Marxism and terrorism


Contrary to the popular image of Communists as bloodthirsty types, itching to be gets the bombs and machine guns out, we have always seen the kind of actions that, according to George Bush anyway, now seemingly get a special war thrown at them. Terrorism and Communism, despite the title of book of exactly that text by a famous renegade from Marxism, Karl Kautsky, did most certainly not go hand in hand. 
Just as in every generation, Communists have faced some nutter or other who thinks the short cut to solving problems is the proverbial black gunpowder ball with a fizzing fuse, the founding fathers of Marxism, Karl Marx and Frederick Engels had their very own case of it.
13th December 1867, a group of Irish revolutionaries attempted to free some of their leaders from Clerkenwell Prison with a bomb. The attempt was a fiasco and the bomb only destroyed a number of neighbouring houses, killing a few people and wounding hundreds. The British press used the occasion for a campaign of anti-Irish hysteria. As far as Marx and Engels were concerned, brave though the Irish Terrorists were, their actions had set back the cause of Ireland decades. Engels wrote to Marx that day from Manchester:
“The Clerkenwell folly was obviously the work of a few special fanatics; it is the misfortune of all conspiracies that they lead to such acts of folly because ‘we really must do something, we really must get up to something’. Especially in America there has been a lot of bluster amongst this explosive and incendiary fraternity, and then along come some individual jackasses and instigate this kind of nonsense.
Marx wrote back from London the next day:
“Dear Fred,
The London masses, who have shown much sympathy for Ireland, will be enraged by it and driven into the arms of the government … One cannot expect the London proletarians to let themselves be blown up for the benefit of … secret, melodramatic conspiracies of this kind (which) are, in general, more or less doomed to failure.” [Marx-Engels Correspondence 1867; MECW Volume 42, p. 501]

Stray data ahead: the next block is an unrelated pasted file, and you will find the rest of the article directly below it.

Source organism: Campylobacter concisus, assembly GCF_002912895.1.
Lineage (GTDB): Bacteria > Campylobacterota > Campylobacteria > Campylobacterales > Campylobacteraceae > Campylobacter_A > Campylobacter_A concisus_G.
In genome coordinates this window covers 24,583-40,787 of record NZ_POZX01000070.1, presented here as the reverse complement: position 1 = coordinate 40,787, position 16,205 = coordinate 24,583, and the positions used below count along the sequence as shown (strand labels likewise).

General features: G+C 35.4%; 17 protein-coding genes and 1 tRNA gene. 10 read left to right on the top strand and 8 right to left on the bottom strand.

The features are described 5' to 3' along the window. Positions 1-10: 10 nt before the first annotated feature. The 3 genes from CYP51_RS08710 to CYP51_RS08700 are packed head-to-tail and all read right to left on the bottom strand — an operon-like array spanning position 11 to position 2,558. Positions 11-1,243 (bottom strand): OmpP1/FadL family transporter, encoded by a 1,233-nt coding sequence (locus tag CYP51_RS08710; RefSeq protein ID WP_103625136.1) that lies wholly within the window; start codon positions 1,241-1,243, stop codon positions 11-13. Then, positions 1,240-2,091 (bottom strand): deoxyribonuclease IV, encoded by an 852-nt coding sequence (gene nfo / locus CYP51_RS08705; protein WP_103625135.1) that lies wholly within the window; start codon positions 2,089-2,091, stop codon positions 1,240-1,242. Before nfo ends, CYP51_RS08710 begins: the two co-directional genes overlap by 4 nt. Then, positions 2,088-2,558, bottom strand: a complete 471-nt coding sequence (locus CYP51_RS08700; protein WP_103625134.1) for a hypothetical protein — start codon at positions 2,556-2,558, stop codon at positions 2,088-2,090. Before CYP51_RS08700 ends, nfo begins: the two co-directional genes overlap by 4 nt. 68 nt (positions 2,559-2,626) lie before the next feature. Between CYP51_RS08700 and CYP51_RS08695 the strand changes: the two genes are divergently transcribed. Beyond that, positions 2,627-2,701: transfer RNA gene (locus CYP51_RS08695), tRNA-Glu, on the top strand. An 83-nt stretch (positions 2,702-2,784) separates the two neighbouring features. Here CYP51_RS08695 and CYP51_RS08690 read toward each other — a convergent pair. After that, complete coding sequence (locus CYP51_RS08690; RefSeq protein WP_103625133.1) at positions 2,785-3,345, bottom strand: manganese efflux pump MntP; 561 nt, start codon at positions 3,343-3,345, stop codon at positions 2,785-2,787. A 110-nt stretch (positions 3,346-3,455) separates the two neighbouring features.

Four decades later, in Russia, the a autocratic monarchy, resistant to any social change, Marxists once again pondered the phenomenon. Long before the conclusion of the Russian Revolution, Lenin had outlined his ideas of Terrorism, which he completely rejected as a means of achieving revolutionary transformation. In a 1902 article for the underground paper, Iskra, entitled “Revolutionary Adventurism” he wrote:
“Each time a hero engages in single combat, this arouses in us all a spirit of struggle and courage,” we are told. But we know from the past and see in the present that only new forms of the mass movement or the awakening of new sections of the masses to independent struggle really rouses a spirit of struggle and courage in all. Single combat however, inasmuch as it remains single combat …has the immediate effect of simply creating a short-lived sensation, while indirectly it even leads to apathy and passive waiting for the next bout. We are further assured that “every flash of terrorism lights up the mind,” which, unfortunately, we have not noticed to be the case with the terrorism-preaching party of the Socialist-Revolutionaries. [Collected Works Vol 6 pp 186-207]
In `What is to be Done’, Lenin mused over the extraordinary commonality of opinion of a supporter of trade union spontanaiety as a strategy for revolution and a supposedly Marxist inclined revolutionary who argued for terrorism as a way forward. (Lenin called those who had subservience to spontaneity” `Economists’.) He thought Economists and Terrorists “showed themselves to be accidentally in agreement. Speaking generally, however, there is not an accidental, but a necessary, inherent connection between the two”.
Lenin realised his readers might think he had gone bonkers, so he rushed to explain. It was their impact on political struggle and activity that was in common. At first sight, his assertion seemed paradoxical, so great is the difference between those who stress the “drab everyday struggle” and those who call for the most self sacrificing struggle of individuals.
But there is no paradox. Economists and Terrorists merely bow to different poles of spontaneity; the Economists to the spontaneity of struggle and Terrorists bow to the “spontaneity of the passionate indignation” of individuals who lack the ability or opportunity to connect the revolutionary struggle and the working-class movement into an integral whole. It is difficult indeed for those who have lost their belief, or who have never believed, that such an integration is possible, to find some outlet for their indignation and revolutionary energy other than terror.
By 1906, Lenin hardly bothered to state his case, against terrorism and the rest, as they say, is history: “the acts of individuals isolated from the masses, which demoralise the workers, repel wide strata of the population, disorganise the movement and injure the revolution”. [`Collected Works, Vol 11 pp 213-223]